The Supreme Court, in a case decided after Mezas de Jesus was sentenced, held that a sentencing court may not, in determining facts relating to circumstances and details of a crime, draw an adverse inference from a defendant's silence. See Mitchell v. United States, 526 U.S. 314, 327-30 (1999) (holding also that a guilty plea does not waive the Fifth Amendment privilege against self incrimination at sentencing). The Court reasoned that:
The normal rule in a criminal case is that no negative inference from the defendant's failure to testify is permitted. We decline to adopt an exception for the sentencing phase of a criminal case with regard to factual determinations respecting the circumstances and details of the crime. . . . Without question, the stakes are high: Here, the inference drawn by the District Court from petitioner's silence may have resulted in decades of added imprisonment. The Government often has a motive to demand a severe sentence, so the central purpose of the privilege — to protect a defendant from being the unwilling instrument of his or her own condemnation — remains of vital importance.
Id. at 327-29 (internal quotations and citations omitted). Although Mezas de Jesus does not separately raise this issue on appeal, we conclude, after an independent review of the record, that the district court did draw an adverse inference from Mezas de Jesus's silence and that this error was a factor in its misapplication of the preponderance standard. The court stated: "You tell me [the unavailable witness's story is] not the true story. I don't have any other evidence as to a truer story." (Emphasis added).
By focusing on the defendant's silence at sentencing and quantitatively weighing it against the government's "untested" evidence, the district court effectively shifted the burden of proof at sentencing to the defendant. In so doing, the district court erred. "The Government retains the burden of proving facts relevant to the crime at the sentencing phase and cannot enlist the defendant in this process at the expense of the self incrimination privilege." Mitchell, 526 U.S. at 330. " `Any effort by the State to compel [the defendant] to testify against his will at the sentencing hearing clearly would contravene the Fifth Amendment.'" Id. at 326 (quoting Estelle v. Smith, 451 U.S. 454, 463 (1981), noting that Estelle was a capital case, but "find[ing] no reason not to apply the principle to noncapital sentencing hearings as well") (alteration in original).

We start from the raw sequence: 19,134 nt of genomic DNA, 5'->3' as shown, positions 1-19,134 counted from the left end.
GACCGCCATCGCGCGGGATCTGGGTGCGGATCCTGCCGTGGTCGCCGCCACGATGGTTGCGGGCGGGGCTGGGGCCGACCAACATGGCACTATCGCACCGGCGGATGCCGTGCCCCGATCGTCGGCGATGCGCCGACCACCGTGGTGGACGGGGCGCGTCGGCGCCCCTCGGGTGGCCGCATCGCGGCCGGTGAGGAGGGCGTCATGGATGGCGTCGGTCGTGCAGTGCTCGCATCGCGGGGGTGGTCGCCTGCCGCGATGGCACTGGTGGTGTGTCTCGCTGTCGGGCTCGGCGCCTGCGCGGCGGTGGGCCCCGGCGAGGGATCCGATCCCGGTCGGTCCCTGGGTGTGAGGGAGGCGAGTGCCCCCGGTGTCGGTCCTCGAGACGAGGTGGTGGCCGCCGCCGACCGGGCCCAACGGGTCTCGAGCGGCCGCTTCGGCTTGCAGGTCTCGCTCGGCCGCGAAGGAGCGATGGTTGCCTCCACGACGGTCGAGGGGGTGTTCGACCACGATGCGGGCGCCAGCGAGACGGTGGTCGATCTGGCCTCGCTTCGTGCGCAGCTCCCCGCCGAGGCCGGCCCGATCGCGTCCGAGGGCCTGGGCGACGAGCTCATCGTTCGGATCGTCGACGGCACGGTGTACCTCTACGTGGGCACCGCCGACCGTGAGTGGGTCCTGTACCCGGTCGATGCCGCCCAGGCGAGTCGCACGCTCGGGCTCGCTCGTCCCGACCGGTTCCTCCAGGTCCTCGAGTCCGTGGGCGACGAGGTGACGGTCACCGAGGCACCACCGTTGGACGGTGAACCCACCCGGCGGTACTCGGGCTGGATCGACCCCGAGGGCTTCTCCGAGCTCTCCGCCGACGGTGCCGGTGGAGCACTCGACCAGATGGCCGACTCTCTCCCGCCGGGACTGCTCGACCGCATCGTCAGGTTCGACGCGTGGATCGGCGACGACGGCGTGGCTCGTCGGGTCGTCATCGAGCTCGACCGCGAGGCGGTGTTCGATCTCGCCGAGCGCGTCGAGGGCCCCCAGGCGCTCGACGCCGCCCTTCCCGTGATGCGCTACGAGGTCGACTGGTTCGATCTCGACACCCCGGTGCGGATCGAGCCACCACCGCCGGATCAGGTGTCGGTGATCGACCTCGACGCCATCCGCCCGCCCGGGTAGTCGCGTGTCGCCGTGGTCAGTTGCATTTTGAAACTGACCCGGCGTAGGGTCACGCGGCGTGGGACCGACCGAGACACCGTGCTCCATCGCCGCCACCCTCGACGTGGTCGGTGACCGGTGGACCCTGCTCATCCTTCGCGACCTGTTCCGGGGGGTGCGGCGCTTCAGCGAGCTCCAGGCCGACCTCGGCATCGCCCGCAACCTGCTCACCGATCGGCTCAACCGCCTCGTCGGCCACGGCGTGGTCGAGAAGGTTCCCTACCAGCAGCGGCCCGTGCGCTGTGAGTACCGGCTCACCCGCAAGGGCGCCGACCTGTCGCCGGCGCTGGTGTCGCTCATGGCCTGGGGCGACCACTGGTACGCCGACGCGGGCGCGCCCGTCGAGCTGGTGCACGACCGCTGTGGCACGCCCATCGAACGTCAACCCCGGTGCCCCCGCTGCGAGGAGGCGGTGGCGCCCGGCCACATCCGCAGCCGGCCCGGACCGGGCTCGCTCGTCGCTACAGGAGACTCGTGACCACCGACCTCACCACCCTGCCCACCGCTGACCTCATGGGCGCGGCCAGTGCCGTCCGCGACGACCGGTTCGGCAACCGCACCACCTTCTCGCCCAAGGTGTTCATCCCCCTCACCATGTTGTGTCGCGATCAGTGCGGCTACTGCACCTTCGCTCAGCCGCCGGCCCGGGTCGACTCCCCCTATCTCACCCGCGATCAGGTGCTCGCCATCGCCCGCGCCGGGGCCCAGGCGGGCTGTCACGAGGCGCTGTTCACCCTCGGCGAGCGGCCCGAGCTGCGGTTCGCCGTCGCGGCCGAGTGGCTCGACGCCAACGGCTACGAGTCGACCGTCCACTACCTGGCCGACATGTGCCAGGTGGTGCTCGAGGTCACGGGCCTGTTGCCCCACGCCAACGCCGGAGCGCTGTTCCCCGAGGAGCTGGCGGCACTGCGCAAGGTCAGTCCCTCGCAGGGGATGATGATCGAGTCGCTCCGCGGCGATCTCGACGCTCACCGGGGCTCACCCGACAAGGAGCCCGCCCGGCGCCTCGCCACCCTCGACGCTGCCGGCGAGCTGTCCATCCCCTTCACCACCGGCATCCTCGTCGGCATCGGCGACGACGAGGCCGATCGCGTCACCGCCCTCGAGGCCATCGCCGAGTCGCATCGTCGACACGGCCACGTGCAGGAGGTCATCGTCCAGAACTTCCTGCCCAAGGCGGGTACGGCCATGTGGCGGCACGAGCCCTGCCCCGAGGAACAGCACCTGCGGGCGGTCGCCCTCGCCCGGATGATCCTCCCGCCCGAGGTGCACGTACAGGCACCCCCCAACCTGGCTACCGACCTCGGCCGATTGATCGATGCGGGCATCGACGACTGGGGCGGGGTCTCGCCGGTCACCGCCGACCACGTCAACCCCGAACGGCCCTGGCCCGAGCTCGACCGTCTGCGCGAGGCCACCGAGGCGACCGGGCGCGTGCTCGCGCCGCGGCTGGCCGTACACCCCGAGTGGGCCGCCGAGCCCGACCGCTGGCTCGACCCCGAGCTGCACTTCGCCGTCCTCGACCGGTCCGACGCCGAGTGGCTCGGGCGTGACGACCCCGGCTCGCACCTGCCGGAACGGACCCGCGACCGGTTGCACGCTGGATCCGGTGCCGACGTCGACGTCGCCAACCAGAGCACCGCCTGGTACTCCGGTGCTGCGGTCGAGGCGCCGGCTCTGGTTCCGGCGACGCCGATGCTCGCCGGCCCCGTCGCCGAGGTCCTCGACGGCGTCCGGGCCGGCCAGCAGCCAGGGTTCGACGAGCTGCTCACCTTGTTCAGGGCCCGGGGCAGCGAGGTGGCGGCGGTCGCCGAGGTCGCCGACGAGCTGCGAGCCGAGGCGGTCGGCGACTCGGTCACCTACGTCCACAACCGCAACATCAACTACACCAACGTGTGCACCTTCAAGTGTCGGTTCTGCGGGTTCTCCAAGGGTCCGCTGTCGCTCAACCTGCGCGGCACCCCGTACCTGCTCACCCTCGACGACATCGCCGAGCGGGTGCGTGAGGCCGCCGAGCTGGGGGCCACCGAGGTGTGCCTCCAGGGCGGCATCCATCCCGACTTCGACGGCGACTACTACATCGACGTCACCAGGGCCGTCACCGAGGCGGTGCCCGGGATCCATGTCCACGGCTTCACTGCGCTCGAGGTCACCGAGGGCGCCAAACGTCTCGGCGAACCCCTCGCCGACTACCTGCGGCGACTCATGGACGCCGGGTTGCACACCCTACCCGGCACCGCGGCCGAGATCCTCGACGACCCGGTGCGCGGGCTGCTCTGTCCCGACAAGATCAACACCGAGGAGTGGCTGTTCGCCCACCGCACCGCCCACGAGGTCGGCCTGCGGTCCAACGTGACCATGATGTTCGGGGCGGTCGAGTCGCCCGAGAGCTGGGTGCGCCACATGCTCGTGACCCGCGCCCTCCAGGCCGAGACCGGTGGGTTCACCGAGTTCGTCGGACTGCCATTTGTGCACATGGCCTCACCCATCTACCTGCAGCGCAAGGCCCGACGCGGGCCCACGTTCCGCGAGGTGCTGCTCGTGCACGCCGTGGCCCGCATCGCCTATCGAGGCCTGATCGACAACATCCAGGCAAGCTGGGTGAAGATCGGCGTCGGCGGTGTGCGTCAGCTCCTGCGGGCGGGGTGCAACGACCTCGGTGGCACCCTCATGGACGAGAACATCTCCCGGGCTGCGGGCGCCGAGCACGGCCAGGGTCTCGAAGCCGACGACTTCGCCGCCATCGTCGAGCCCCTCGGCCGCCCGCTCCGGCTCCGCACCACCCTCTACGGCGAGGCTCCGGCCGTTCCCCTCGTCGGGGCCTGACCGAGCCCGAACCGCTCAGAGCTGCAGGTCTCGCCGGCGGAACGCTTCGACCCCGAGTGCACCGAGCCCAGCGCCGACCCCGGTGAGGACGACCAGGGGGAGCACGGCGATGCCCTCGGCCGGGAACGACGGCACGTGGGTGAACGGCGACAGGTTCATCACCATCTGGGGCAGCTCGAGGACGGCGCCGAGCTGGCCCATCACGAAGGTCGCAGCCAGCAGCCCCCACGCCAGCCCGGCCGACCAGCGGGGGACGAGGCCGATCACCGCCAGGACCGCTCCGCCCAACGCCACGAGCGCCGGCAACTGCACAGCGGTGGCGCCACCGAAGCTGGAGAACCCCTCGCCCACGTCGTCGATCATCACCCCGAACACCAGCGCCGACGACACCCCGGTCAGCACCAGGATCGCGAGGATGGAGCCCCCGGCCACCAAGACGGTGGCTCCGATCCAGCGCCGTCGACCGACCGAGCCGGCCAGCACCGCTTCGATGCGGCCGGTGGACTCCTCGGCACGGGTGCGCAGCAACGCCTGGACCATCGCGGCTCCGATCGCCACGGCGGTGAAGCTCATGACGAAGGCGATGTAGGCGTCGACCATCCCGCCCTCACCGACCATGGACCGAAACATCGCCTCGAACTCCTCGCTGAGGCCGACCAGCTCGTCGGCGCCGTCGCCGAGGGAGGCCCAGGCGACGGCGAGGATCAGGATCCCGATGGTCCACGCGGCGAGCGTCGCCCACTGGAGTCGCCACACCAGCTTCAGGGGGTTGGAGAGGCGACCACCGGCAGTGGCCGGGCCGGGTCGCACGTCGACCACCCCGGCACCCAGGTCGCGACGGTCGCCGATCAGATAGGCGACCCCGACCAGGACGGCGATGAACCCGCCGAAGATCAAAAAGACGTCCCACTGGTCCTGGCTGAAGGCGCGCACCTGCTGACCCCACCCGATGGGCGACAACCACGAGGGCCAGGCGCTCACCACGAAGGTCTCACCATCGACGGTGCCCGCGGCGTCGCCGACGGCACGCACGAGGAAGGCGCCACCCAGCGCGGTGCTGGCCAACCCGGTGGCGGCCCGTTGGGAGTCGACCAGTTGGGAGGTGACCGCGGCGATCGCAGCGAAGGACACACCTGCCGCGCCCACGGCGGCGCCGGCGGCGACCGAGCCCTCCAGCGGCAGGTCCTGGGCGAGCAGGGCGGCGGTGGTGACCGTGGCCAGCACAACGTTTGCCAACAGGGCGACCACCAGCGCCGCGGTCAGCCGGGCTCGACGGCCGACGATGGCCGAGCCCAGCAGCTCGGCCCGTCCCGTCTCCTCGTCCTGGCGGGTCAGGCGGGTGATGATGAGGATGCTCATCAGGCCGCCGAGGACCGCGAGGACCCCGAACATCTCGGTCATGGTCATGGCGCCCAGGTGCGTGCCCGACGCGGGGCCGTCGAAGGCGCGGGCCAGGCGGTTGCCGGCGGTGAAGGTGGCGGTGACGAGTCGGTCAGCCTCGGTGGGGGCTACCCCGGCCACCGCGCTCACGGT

In sum, the uncharged kidnaping had an "`extremely disproportionate effect on [Mezas de Jesus's] sentence relative to the offense of conviction.'" Hopper, 177 F.3d at 833 (quoting Restrepo II, 946 F.2d at 659). Mezas de Jesus was charged and convicted of being an undocumented immigrant in possession of a firearm only. Yet he was sentenced as if he had used the firearm in connection with a kidnaping — an offense for which he was never charged let alone convicted. The uncharged kidnaping thus became the quintessential "tail which wags the dog of the substantive offense." McMillan, 477 U.S. at 88. Accordingly, we hold that the district court erred in failing to apply the clear and convincing evidence standard before enhancing Mezas de Jesus's sentence nine levels based on the uncharged kidnaping.
Moreover, even assuming that the preponderance of the evidence standard was adequate to protect Mezas de Jesus's due process interest in "fair sentencing," Restrepo II, 946 F.2d at 659, the district court failed to apply that standard correctly. Specifically, the district court determined that a kidnaping had taken place based on the quantum of evidence, not on the convincing force of the evidence. In so doing, the court deprived Mezas De Jesus of his due process interest in "the accurate application of the Guidelines within statutory limits." Id. Finally, by implicitly drawing an adverse inference from the defendant's silence and looking to the defendant to testify at sentencing against his will, the court violated Mezas de Jesus's Fifth Amendment privilege against self incrimination.
Because we cannot find these constitutional errors to be harmless beyond a reasonable doubt, we vacate the district court's sentence and remand for resentencing. REVERSED and REMANDED.